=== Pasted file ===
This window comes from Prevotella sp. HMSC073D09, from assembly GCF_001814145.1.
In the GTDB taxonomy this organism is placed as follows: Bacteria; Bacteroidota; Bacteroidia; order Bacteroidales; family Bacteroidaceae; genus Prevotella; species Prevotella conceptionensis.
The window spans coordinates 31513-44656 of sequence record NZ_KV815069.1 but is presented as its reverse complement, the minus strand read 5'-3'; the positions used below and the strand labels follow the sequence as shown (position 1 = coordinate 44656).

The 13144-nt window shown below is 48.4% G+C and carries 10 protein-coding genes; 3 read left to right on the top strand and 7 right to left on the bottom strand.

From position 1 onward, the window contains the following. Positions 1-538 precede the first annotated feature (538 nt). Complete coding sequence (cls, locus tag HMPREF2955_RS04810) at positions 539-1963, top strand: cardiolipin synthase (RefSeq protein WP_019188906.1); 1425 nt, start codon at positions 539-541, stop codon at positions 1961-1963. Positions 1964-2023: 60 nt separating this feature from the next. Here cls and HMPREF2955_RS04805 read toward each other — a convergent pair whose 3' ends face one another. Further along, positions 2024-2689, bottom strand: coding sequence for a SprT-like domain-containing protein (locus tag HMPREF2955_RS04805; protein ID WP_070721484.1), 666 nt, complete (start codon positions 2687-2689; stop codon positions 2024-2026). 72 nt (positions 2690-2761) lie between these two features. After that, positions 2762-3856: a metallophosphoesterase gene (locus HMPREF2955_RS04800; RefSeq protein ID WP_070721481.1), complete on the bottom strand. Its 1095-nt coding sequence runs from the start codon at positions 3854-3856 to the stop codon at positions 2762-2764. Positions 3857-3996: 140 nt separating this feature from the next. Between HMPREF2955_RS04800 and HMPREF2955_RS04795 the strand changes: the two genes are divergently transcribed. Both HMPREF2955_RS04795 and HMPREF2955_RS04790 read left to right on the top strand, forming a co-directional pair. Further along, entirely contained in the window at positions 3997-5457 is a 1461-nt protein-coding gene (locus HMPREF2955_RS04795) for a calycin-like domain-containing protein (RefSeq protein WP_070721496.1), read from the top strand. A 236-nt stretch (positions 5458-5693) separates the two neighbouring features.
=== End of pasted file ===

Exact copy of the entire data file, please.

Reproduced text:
This window comes from Prevotella sp. HMSC073D09, from assembly GCF_001814145.1.
In the GTDB taxonomy this organism is placed as follows: Bacteria; Bacteroidota; Bacteroidia; order Bacteroidales; family Bacteroidaceae; genus Prevotella; species Prevotella conceptionensis.
The window spans coordinates 31513-44656 of sequence record NZ_KV815069.1 but is presented as its reverse complement, the minus strand read 5'-3'; the positions used below and the strand labels follow the sequence as shown (position 1 = coordinate 44656).

The 13144-nt window shown below is 48.4% G+C and carries 10 protein-coding genes; 3 read left to right on the top strand and 7 right to left on the bottom strand.

From position 1 onward, the window contains the following. Positions 1-538 precede the first annotated feature (538 nt). Complete coding sequence (cls, locus tag HMPREF2955_RS04810) at positions 539-1963, top strand: cardiolipin synthase (RefSeq protein WP_019188906.1); 1425 nt, start codon at positions 539-541, stop codon at positions 1961-1963. Positions 1964-2023: 60 nt separating this feature from the next. Here cls and HMPREF2955_RS04805 read toward each other — a convergent pair whose 3' ends face one another. Further along, positions 2024-2689, bottom strand: coding sequence for a SprT-like domain-containing protein (locus tag HMPREF2955_RS04805; protein ID WP_070721484.1), 666 nt, complete (start codon positions 2687-2689; stop codon positions 2024-2026). 72 nt (positions 2690-2761) lie between these two features. After that, positions 2762-3856: a metallophosphoesterase gene (locus HMPREF2955_RS04800; RefSeq protein ID WP_070721481.1), complete on the bottom strand. Its 1095-nt coding sequence runs from the start codon at positions 3854-3856 to the stop codon at positions 2762-2764. Positions 3857-3996: 140 nt separating this feature from the next. Between HMPREF2955_RS04800 and HMPREF2955_RS04795 the strand changes: the two genes are divergently transcribed. Both HMPREF2955_RS04795 and HMPREF2955_RS04790 read left to right on the top strand, forming a co-directional pair. Further along, entirely contained in the window at positions 3997-5457 is a 1461-nt protein-coding gene (locus HMPREF2955_RS04795) for a calycin-like domain-containing protein (RefSeq protein WP_070721496.1), read from the top strand. A 236-nt stretch (positions 5458-5693) separates the two neighbouring features.